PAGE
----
1. The Vulgate translation of Scripture was affirmed to be reliable and authoritative. The council declared that “the old Latin Vulgate edition, which has been used for many centu- ries, has been approved by the church, and should be defended as authentic in public lectures, disputations, sermons or expositions, and that no one should dare or presume, under any circumstances, to reject it.” 2. The authority of the church to interpret Scripture was vigorously defended, against what the Council of Trent clearly regarded as the rampant individualism of Protestant interpreters (3.2.1). “No one, relying on his or her own judgement, in matters of faith and morals relating to Christian doctrine (distorting the Holy Scriptures in accordance with their own ideas), shall presume to interpret Scripture contrary to that sense which Holy Mother Church, to whom it belongs to judge of their true sense and interpretation, has held and now holds.” 3. The Council of Trent argued that Scripture could not be regarded as the only source of revelation. The role of unwritten traditions, originating from Christ and the apostles, had to be given due weight. “All saving truths and rules of conduct . . . are contained in the written books and in the unwritten traditions, received from the mouth of Christ himself or from the apostles themselves.” Protestantism, Trent argued, had cut itself off from this second source of revelation. Furthermore, Protestant confusion over biblical interpretation reinforced the Catholic case for the church as the authorized interpreter of the Bible. 4. A number of criticisms were directed against Protestant teaching on justification by faith (3.2.2). The most important are the following.
(a) Protestantism mistakenly limited justification to the remission of sins, and failed to recognize that it embraced the idea of transformation and renewal. Protestantism defined justification as the event of the forgiveness of sins and imputation of right- eousness, and sanctification as the process of making the believer righteous. Trent argued that justification included both this event and process. It was about making the believer righteous, both in reality and in the sight of God.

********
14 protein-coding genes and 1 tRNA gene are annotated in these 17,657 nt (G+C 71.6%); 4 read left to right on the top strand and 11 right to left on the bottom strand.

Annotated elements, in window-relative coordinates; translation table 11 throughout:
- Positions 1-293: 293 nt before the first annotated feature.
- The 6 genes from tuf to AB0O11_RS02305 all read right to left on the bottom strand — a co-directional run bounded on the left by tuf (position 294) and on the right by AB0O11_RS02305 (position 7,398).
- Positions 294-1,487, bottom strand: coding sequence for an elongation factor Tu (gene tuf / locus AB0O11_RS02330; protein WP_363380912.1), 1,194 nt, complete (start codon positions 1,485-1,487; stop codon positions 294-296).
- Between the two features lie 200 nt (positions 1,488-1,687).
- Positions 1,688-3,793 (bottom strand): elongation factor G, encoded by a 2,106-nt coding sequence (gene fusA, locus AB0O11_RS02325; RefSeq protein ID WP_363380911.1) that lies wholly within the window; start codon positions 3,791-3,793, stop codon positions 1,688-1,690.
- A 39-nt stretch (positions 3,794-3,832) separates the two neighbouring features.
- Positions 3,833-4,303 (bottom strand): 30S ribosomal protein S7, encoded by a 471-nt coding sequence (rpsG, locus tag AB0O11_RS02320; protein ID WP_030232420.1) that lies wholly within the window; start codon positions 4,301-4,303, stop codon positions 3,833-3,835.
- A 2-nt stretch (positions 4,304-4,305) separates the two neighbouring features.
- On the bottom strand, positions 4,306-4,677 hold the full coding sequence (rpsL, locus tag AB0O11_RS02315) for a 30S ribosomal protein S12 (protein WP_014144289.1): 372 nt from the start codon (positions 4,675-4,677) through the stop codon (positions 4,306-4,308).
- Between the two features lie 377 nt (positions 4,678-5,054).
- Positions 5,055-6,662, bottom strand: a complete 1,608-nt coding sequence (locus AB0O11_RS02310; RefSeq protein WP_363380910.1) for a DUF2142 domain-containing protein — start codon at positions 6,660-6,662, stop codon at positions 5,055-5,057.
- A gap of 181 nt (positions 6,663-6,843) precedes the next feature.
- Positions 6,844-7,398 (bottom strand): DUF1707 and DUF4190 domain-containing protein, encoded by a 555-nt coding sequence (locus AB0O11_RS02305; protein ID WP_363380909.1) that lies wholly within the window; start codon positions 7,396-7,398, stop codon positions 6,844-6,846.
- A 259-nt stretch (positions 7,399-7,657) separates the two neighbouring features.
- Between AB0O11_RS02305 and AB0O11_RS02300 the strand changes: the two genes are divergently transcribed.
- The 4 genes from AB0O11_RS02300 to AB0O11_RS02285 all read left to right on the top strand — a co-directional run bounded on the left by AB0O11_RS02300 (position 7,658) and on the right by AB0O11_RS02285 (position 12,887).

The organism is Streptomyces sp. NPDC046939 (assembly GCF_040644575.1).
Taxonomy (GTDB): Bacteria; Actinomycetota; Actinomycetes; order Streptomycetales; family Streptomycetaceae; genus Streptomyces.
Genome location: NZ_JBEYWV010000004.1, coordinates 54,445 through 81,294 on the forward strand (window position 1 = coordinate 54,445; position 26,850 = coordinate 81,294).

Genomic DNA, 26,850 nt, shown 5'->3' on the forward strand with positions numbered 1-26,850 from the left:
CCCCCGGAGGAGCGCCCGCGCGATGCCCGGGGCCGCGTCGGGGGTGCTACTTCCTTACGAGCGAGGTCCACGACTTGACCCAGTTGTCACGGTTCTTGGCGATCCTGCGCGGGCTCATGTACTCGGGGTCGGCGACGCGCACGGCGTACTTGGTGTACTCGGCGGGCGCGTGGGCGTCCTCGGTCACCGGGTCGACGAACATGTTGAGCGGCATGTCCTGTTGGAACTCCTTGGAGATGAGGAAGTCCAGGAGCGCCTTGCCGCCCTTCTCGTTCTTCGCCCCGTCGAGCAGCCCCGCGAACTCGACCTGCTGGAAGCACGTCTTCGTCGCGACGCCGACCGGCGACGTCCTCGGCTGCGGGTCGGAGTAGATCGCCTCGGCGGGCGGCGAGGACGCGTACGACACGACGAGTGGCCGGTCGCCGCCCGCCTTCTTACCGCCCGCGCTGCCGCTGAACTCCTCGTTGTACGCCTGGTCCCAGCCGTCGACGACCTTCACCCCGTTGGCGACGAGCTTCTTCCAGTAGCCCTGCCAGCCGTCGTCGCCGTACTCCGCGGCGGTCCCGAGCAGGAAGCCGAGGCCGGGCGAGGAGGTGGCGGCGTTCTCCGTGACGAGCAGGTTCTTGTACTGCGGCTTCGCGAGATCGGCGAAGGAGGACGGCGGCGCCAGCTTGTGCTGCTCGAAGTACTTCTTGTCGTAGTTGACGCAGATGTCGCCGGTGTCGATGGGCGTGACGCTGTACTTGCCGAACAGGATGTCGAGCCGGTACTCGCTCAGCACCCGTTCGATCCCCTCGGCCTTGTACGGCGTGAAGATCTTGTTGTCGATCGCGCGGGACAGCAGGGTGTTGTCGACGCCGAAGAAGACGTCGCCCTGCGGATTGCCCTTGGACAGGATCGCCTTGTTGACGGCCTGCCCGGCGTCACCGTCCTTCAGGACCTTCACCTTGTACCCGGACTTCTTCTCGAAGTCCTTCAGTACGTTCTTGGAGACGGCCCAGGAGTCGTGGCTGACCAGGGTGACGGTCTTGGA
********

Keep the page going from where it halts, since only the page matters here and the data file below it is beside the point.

(b) Justifying righteousness is not external to the believer, but is internal. It is on the basis of an imparted, not an imputed, righteousness that a believer is rendered acceptable to God.
(c) Trent rejected what it called the “ungodly confidence” of the reformers in believing that they could be certain of their salvation. The Council conceded that no one should doubt God’s goodness and generosity, but argued that the reformers erred seriously when they taught that “nobody is absolved from sins and justified unless they believe with certainty that they are absolved and justified, and that absolution and justifica- tion are effected by this faith alone.” Trent insisted that “nobody can know with a certainty of faith which is not subject to error, whether they have obtained the grace of God.”
5. The Council of Trent reiterated that there were seven genuine sacraments, and vigor- ously defended both the doctrine and the terminology of transubstantiation against its Protestant critics (3.2.5). “By the consecration of the bread and wine a change is brought about of the whole substance of the bread into the substance of the body of Christ and of the whole substance of the wine into the blood of Christ. This change the Holy Catholic church properly and appropriately calls transubstantiation.”
It was one thing to set out such doctrinal statements; it was quite another to make sure that these were communicated effectively to parish priests and congregations. Recognizing the importance of this point, the council decided in 1546 to produce a catechism which would convey the basics of the Catholic faith, as clarified by Trent, to children and unedu- cated adults. Twenty years later, work began on this project under the leadership of Charles Borromeo (1538–84), archbishop of Milan. The resulting catechism was widely praised for its accessibility and clarity, and did much to counter the low levels of theological awareness then typical of many clergy and laity.